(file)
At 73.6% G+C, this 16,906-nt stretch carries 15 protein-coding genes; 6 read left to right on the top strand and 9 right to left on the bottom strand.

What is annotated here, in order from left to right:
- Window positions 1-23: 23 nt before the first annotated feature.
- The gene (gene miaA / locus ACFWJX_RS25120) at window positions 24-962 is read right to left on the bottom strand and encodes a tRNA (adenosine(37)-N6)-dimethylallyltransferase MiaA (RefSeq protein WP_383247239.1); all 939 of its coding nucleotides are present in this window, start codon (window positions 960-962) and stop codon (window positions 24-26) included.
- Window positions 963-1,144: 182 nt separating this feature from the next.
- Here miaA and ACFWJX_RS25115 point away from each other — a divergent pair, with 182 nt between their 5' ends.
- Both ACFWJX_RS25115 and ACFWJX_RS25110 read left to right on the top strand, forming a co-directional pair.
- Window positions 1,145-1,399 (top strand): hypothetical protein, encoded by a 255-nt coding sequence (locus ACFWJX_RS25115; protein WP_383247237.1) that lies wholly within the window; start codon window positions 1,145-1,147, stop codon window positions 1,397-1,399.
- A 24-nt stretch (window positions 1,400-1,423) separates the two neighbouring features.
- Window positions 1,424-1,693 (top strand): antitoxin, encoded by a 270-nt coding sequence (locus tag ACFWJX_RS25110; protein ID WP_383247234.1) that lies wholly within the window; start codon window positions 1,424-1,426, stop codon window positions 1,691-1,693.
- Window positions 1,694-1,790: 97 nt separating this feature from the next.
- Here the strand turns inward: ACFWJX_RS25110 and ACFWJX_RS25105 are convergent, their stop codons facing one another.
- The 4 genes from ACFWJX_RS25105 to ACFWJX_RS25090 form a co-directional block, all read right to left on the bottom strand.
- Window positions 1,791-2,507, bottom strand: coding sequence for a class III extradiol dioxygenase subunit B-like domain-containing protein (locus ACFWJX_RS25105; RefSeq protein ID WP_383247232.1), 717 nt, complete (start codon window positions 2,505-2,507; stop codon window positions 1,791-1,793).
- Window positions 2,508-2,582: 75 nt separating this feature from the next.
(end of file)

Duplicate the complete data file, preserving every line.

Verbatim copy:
At 73.6% G+C, this 16,906-nt stretch carries 15 protein-coding genes; 6 read left to right on the top strand and 9 right to left on the bottom strand.

What is annotated here, in order from left to right:
- Window positions 1-23: 23 nt before the first annotated feature.
- The gene (gene miaA / locus ACFWJX_RS25120) at window positions 24-962 is read right to left on the bottom strand and encodes a tRNA (adenosine(37)-N6)-dimethylallyltransferase MiaA (RefSeq protein WP_383247239.1); all 939 of its coding nucleotides are present in this window, start codon (window positions 960-962) and stop codon (window positions 24-26) included.
- Window positions 963-1,144: 182 nt separating this feature from the next.
- Here miaA and ACFWJX_RS25115 point away from each other — a divergent pair, with 182 nt between their 5' ends.
- Both ACFWJX_RS25115 and ACFWJX_RS25110 read left to right on the top strand, forming a co-directional pair.
- Window positions 1,145-1,399 (top strand): hypothetical protein, encoded by a 255-nt coding sequence (locus ACFWJX_RS25115; protein WP_383247237.1) that lies wholly within the window; start codon window positions 1,145-1,147, stop codon window positions 1,397-1,399.
- A 24-nt stretch (window positions 1,400-1,423) separates the two neighbouring features.
- Window positions 1,424-1,693 (top strand): antitoxin, encoded by a 270-nt coding sequence (locus tag ACFWJX_RS25110; protein ID WP_383247234.1) that lies wholly within the window; start codon window positions 1,424-1,426, stop codon window positions 1,691-1,693.
- Window positions 1,694-1,790: 97 nt separating this feature from the next.
- Here the strand turns inward: ACFWJX_RS25110 and ACFWJX_RS25105 are convergent, their stop codons facing one another.
- The 4 genes from ACFWJX_RS25105 to ACFWJX_RS25090 form a co-directional block, all read right to left on the bottom strand.
- Window positions 1,791-2,507, bottom strand: coding sequence for a class III extradiol dioxygenase subunit B-like domain-containing protein (locus ACFWJX_RS25105; RefSeq protein ID WP_383247232.1), 717 nt, complete (start codon window positions 2,505-2,507; stop codon window positions 1,791-1,793).
- Window positions 2,508-2,582: 75 nt separating this feature from the next.